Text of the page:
PhD defence

Dry fractionation and bioprocessing for novel legume ingredients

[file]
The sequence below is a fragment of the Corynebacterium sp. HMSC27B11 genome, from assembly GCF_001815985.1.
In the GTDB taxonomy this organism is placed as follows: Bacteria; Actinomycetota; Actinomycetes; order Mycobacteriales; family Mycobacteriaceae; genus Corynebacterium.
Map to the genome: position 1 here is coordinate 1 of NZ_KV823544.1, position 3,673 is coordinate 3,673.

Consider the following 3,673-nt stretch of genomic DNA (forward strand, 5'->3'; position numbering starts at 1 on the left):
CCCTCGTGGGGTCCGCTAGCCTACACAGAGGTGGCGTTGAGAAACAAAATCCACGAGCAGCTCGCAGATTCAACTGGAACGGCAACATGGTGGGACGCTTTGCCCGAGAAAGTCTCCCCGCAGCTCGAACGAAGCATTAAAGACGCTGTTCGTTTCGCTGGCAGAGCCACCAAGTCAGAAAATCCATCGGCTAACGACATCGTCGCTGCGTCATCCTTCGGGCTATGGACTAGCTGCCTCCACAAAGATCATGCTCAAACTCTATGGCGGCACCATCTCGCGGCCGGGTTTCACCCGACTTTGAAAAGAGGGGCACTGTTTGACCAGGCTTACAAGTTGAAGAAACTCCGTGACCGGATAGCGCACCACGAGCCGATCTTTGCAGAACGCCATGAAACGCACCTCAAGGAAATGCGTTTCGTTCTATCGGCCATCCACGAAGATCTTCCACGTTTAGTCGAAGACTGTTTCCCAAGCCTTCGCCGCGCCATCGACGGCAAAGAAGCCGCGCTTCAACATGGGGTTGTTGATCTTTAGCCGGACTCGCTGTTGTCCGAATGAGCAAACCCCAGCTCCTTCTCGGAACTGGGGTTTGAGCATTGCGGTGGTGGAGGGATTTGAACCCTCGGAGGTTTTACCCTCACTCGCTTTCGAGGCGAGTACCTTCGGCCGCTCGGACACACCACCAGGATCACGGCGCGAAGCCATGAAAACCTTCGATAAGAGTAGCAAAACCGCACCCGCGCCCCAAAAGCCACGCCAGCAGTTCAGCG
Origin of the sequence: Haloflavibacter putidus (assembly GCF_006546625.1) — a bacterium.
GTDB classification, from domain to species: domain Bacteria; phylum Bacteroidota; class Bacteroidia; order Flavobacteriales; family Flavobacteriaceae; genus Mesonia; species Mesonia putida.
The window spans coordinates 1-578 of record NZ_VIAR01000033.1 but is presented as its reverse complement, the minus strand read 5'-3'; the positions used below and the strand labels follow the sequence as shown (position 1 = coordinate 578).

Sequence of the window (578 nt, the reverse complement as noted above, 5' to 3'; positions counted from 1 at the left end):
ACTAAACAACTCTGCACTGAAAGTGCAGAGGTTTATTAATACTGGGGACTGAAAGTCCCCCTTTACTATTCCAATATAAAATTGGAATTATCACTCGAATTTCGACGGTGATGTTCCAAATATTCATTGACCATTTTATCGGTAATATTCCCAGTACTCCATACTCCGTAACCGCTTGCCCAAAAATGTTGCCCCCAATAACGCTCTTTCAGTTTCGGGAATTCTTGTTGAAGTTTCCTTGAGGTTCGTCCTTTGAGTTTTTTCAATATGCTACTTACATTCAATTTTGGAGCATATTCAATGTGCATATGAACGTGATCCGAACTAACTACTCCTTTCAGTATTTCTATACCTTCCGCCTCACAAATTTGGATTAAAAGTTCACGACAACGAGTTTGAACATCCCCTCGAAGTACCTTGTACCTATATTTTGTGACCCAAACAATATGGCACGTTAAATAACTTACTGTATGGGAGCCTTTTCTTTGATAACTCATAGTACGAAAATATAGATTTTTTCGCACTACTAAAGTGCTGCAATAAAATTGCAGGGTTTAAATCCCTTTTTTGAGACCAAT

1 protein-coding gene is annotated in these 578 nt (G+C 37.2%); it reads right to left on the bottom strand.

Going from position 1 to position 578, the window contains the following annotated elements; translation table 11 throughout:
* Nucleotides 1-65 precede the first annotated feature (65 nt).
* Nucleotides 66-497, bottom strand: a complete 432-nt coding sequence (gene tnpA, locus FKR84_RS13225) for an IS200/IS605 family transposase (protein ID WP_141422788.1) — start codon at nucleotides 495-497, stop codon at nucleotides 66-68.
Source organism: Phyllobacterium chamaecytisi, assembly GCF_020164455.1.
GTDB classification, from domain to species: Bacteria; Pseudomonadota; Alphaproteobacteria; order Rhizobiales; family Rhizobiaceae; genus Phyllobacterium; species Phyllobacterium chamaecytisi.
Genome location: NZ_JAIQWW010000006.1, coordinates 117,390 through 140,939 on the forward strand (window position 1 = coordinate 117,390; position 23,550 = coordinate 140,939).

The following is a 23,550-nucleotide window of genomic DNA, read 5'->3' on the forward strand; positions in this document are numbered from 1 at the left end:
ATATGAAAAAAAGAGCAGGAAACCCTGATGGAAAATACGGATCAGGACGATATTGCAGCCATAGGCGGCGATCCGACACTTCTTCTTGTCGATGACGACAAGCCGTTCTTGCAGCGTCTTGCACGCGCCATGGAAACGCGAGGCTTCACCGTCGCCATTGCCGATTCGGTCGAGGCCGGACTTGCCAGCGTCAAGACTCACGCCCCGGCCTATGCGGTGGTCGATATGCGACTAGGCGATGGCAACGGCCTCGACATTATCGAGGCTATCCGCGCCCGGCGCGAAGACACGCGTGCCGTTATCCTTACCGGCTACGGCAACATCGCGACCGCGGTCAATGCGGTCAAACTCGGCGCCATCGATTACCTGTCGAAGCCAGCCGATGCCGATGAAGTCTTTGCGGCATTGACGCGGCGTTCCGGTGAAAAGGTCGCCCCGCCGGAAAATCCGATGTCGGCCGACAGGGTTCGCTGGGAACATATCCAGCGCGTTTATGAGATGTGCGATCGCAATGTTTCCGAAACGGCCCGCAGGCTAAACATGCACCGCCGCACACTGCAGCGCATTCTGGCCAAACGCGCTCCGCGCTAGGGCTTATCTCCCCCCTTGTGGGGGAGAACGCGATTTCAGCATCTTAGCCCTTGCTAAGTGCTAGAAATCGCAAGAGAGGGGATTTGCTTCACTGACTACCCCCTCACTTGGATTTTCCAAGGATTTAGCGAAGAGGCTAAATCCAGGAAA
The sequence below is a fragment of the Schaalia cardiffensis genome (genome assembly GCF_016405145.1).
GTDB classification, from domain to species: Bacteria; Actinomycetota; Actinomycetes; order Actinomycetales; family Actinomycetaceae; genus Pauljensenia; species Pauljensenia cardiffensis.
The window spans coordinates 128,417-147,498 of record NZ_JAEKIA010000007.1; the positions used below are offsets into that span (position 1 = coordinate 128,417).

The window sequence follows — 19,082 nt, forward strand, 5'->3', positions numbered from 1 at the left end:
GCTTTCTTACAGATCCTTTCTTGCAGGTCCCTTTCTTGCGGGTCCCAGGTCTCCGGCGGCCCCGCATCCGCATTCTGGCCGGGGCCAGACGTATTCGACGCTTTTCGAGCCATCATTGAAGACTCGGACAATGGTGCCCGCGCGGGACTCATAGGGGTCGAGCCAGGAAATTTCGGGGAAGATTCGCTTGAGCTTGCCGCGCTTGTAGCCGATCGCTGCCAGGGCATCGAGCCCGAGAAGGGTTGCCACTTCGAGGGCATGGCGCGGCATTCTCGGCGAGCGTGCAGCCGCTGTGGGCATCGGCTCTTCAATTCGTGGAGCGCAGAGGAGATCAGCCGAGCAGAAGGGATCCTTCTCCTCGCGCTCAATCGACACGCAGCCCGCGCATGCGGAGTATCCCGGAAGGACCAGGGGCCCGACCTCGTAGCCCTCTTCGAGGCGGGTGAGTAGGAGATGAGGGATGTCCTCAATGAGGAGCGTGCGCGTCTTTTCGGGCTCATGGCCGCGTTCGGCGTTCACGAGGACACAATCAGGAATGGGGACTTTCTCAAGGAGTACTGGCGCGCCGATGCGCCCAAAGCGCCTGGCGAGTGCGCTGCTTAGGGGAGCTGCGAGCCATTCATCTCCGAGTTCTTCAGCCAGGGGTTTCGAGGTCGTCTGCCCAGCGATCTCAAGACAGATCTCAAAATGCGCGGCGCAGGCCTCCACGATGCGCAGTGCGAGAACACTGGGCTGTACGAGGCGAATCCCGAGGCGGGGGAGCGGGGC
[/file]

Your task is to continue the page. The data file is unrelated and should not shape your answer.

Dry fractionation is a sustainable method for production of protein concentrates from legumes such as soy, pea and chickpea with retain native protein functionality. However, despite the proteins in the dry- enriched fractions retain their native state, anti-nutritional factors such as flatulence-causing α- galactosides remain in the final product. The aim of this thesis was therefore to develop a novel sustainable route for processing legumes into functional protein-enriched ingredients with enhanced nutritional value. The focus was on the use of the combination of dry fractionation and solid-state fermentation. Dry fractionation, which relies on the combination of dry milling, and air classification or electrostatic separation was investigated to achieve better purity and yield. Solid-state fermentation was used to remove anti-nutritional factors, while minimizing water addition and thus energy use. The novel processing route yielded a protein-rich sourdough with less anti-nutritional factors. It was successfully evaluated to produce protein-fortified bread. Concluding, the combination of dry fractionation and solid-state fermentation is sustainable, and no additives are required for achieving shelf life. This may give potential for foods that aspire to ‘clean labelling’.